Readings on Black Literature

Following up on the BLM moment, I read in and around the topic, starting with  Jeffery Stewart’s The New Negro: The Life of Alain Locke, Paul Beatty’s Hokum: An Anthology of African-American Humor and his novel The Sellout.


Likewise, Black US literature is US literature and has followed a course roughly analogous to “mainstream” US literature. From the 20th century on entire literary culture has evolved  from aspiring modernism to a state of facile identitarian subjectivism..


George Schuyler’s 1929 Racial Inter-Marriage in the United States, called for solving the US race problem through interracial marriage, then known by the odious term of “miscegenation”, which was illegal in many states until a 1967 SCOTUS decision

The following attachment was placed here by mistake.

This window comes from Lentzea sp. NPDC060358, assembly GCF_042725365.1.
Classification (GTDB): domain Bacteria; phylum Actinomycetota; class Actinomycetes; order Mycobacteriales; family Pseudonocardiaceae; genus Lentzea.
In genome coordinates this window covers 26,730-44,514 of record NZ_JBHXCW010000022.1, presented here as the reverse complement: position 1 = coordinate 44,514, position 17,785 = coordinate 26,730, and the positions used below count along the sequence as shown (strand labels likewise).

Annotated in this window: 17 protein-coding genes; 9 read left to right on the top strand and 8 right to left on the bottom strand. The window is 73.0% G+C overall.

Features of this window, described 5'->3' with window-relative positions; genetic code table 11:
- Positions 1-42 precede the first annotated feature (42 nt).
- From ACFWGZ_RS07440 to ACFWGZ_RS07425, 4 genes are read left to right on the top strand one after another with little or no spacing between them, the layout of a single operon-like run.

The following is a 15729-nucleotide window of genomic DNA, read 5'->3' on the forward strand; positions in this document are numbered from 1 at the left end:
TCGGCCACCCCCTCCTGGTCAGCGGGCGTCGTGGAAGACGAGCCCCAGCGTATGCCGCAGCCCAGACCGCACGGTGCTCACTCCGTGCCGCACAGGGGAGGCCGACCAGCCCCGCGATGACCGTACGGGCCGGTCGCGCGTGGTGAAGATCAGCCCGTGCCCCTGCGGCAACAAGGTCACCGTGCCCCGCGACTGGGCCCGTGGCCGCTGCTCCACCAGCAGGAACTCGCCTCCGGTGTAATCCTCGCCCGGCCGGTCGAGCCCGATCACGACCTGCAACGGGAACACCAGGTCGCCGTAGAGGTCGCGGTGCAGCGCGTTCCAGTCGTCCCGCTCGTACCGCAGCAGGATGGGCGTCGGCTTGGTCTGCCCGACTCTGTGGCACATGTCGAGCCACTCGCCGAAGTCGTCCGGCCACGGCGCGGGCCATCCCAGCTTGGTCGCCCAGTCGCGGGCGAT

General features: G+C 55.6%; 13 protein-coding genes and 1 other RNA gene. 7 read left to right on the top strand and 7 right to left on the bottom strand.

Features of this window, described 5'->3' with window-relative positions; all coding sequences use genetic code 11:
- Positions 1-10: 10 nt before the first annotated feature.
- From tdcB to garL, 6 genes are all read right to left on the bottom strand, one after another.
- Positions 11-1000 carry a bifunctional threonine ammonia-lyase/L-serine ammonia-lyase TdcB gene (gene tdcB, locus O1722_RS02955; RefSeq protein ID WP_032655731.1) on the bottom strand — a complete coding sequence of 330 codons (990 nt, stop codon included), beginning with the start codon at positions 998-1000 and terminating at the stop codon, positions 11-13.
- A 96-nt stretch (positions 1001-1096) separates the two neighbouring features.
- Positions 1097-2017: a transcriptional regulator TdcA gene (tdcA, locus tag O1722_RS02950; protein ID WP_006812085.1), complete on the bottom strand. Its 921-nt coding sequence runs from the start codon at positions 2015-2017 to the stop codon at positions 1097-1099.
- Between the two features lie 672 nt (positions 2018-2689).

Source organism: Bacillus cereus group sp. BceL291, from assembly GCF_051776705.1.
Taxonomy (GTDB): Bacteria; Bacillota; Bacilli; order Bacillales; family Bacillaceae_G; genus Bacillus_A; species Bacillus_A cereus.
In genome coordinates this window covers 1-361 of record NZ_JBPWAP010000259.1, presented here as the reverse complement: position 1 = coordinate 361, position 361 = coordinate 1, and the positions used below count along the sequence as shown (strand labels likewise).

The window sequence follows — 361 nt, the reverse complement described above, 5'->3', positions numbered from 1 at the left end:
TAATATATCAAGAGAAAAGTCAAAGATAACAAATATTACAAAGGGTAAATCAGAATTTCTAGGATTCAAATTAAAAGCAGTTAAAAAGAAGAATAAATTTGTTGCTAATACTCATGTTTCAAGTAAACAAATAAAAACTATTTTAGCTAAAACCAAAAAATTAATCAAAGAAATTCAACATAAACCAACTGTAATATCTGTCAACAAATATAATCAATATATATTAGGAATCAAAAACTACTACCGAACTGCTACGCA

In The Walls of Jericho, the first novel by Rudolph Fisher, the lawyer Ralph Merritt buys a house in a white neighborhood bordering Harlem. In their reactions to Merritt and to one another, Fisher’s characters—including the prejudiced Miss Cramp, who “takes on causes the way sticky tape picks up lint.”

In 1929, Schuyler’s pamphlet Racial Inter-Marriage in the United States called for solving the country’s race problem through miscegenation, which was then illegal in most states.

He also published the highly controversial book Slaves Today: A Story of Liberia, a novel about the slave trade created by former American slaves who settled Liberia in the 1820s.

In early 2020, The New Group (

announced it was developing a musical adaptation of Black No More directed by Scott Elliott with a book by John Ridley and choreography by Bill T. Jones. Rapper Black Thought is contributing music and lyrics and will appear in the production, originally scheduled to premiere in October 2020.

John McWhorter’s old piece on reparations: